Game on! How broadband providers can monetize ultra-low latency services for gamers
There are more than 2.5 billion active gamers around the world, and they really care about the performance of their connectivity. So much so that online gaming represents a significant opportunity for innovative service providers. According to PWC, the gaming industry topped USD 118 billion in 2018, and will continue to grow across all segments and markets.
It's not just teens playing online games: gamers between 18 and 35 years old represent over 40% of the overall gaming community (ESA, 2019), so we are talking about a demographic with significant disposable income. Gamers spend an average of 6.5 hours a week online, with 30% gaming for over 12 hours per week (Limelight Networks, 2018).
Service providers must offer value to compete in the massively popular battle royale and cloud gaming arena. It’s not about having a 100 Mb/s, 1 Gb/s or even 10 Gb/s residential broadband connection; it’s about offering the best and most consistent latency profile. A 500 Mb/s connection won’t make you a better gamer than your neighbor who’s on 100 Mb/s, but a consistent low-latency service will. And let’s face it, service providers can only squeeze so much extra revenue from high-tier broadband services, having to double the bandwidth every 18 months for the same price just to keep-up with the competition.
So how can service providers capitalize on the trend for online gaming? Let’s take a look.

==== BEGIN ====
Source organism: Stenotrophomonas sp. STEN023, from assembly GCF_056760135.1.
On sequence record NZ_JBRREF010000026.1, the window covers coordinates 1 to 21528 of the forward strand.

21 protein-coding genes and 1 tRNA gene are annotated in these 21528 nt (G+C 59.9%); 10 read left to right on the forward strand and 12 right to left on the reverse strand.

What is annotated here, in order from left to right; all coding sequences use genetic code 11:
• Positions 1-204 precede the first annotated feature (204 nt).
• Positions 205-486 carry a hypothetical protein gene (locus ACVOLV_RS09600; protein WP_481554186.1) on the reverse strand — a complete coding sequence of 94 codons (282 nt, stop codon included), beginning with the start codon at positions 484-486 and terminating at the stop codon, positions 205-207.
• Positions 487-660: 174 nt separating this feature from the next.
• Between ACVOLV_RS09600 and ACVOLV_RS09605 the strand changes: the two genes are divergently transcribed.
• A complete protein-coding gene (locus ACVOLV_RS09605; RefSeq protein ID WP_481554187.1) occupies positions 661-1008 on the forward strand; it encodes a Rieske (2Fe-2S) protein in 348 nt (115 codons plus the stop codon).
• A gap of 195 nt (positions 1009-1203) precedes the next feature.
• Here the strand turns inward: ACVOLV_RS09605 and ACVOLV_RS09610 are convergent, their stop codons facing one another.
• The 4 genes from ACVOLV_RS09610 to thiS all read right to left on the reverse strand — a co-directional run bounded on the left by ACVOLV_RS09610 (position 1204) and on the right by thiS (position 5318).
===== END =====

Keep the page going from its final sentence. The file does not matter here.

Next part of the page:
The various dimensions of online gaming
The online gaming segment has a multitude of facets and dimensions.
- Platforms: PC, console (PS4, XBOX, etc), mobile
- Multiplayer: battle royale (Fortnight, Apex Legends, Call of Duty, etc.); multiplayer (2-8 players); Massively Multiplayer Online Role-Playing Games (MMORPG) (World of Warcraft, Final Fantasy 14 Online, Elite Dangerous, EVE Online, etc.)
- Cloud gaming: Nvidia GEForce NOW, Google Stadia, etc.
Each has unique bandwidth and latency profiles and requirements, from the very relaxed to the very stringent. With cloud gaming, for example, all of the heavy processing is offloaded to a cloud gaming engine, which then streams the game as a video feed back to the end-user. This allows low-end devices like SmartTVs or mobile handsets to play high-end gaming titles as if on a PC or console. In this situation the latency profile required is roughly 100 ms round-trip, of which the network transport shouldn’t be any more than 30 ms. The breakdown is like this:
- I press a key in my game to move my character. This command must make its way across the internet to the cloud gaming server in under ~15 ms
- The gaming server will then take ~45 ms to process the input and required output (including rendering and encoding the video frame)
- At which point the traffic will take ~15 ms again to reach me
- And another ~15 ms for decoding and rendering on my device.
And we are at 90 ms. This might seem relatively simple to deliver, but there are a few complications.
- The first is that delivering 1080p resolution at 60fps needs a minimum 25 Mb/s network connection, and that bandwidth will be used constantly during your gaming session. Compared to playing this game online in a traditional way, which might generate 5 Gb/month of data, the same usage over a cloud gaming service would generate 500 Gb/month of data, a 100x increase!
- The second is the variability in latency. There are multiple latency choke points between you and the cloud gaming provider, such as the performance of your device, the amount of traffic being processed in your home network using the same broadband connection, whether you are connected over Wi-Fi, Ethernet or 4G/5G, etc. These different points compound the latency effect and can lead to a bad gaming experience.
This chart helps illustrate the user experience.